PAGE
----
Sexual Orientation, Sexual Identity and Divorce

Sexual Orientation, Sexual Identity and Divorce

On my way to church earlier, I bumped into a neighbor (an old friend), who announced today was her 57th wedding anniversary. I congratulated her and cheekily added “and you still haven’t killed each other” to which she cheerfully responded that while they have come close all was basically fine. In church, I came across a 20-page book titled “Gender Confusion” (see here) and later read it.

This issue is one a couple in my church have had to face for in the school (an Anglican primary) that their very young daughter is attending and as part of their contribution to encouraging inclusion and diversity the book being read by pupils at the school featured as one of its main characters a boy that chose to dress up as a girl, and it was portrayed as perfectly ok. The couple, having tried but failed to persuade the school to see the error of their ways, decided for their daughter not to take part. There are many instances of those going against societal norms, often at a cost, on this matter.

I have argued in recent blogs there is transhuman agenda pushed by a tiny, elitist, globalist cabal that is seeking world domination with ideas of Great Reset by the WEF and Agenda 2030 by the UN. Doing away with traditional marriage and human identity in traditional biological terms is part of that agenda. The teaching, adhered to by my church, includes marriage only between a man and a woman and for life and when it came to gender there can only be two sexes. This transgender / transhuman agenda being pushed is slowly becoming the cultural norm. Sadly, some / many churches in my own city are prepared to ditch or find caveats to traditional church teaching on marriage and what it means to be human, including in matters of sexual identity and orientation, due to a desire to engage with the culture and be seen as more relevant, inclusive and diverse. All this is part of a harmful world wide tendency many are going along with.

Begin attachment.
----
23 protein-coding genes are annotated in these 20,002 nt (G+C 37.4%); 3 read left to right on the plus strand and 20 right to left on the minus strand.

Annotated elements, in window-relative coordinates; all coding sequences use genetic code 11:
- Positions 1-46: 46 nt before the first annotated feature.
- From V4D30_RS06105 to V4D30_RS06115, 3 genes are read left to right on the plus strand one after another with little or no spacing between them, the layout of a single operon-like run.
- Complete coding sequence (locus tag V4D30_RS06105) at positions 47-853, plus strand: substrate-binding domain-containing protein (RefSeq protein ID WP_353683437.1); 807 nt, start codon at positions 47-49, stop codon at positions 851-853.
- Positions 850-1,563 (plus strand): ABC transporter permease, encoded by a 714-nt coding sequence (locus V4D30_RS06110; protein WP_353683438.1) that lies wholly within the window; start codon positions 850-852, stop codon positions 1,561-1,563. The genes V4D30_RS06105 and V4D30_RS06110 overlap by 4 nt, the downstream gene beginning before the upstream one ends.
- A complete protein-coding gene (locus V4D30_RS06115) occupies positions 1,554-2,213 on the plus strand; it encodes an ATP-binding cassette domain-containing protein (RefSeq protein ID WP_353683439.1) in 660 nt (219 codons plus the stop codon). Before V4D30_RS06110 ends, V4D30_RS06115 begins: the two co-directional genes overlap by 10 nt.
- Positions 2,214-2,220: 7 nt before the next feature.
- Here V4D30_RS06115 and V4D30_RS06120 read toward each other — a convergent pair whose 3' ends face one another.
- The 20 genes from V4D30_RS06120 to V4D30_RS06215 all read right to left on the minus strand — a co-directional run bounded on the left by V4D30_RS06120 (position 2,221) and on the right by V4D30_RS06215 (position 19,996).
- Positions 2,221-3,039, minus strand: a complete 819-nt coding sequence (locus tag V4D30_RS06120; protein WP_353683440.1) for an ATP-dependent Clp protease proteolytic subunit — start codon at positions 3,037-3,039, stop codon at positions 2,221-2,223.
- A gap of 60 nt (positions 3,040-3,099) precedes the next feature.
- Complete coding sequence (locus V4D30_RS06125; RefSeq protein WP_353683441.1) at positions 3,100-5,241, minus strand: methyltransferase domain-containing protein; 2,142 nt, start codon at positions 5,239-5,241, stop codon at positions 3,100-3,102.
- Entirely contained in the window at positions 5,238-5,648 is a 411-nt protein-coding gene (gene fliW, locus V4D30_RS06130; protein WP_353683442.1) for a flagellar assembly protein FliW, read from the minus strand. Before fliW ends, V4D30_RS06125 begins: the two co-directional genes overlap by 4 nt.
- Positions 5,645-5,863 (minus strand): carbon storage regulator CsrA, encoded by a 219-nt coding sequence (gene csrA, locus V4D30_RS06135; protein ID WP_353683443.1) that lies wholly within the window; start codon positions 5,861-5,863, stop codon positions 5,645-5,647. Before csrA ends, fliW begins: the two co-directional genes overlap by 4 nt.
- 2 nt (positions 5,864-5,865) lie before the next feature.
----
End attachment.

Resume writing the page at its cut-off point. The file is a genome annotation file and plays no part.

I was interested in the author of this book citing the teaching of Jesus to back up the stance the church and this merely re-iterated what God had declared to be the case right from the beginning of creation. At the outset, the author pointed out “Back in 1934, the Oxford academic, J. D. Unwin published his book Sex and Culture. His work investigated the correlation between a society’s level of sexual restraint and its stability and achievements. He found that where chastity and (old fashioned) monogamy prevailed, society flourished. But, according to Unwin, once a nation becomes too prosperous it tends to embrace an increasingly liberal stance towards sexual activity and relationships. This in turn leads to a loss of society’s cohesion (through such things as family breakdown or failure to form families) accompanied by a dissipation of a society’s momentum and sense of purpose. Social ‘entropy’ is accelerated, thereby diminishing its creativity and energy.”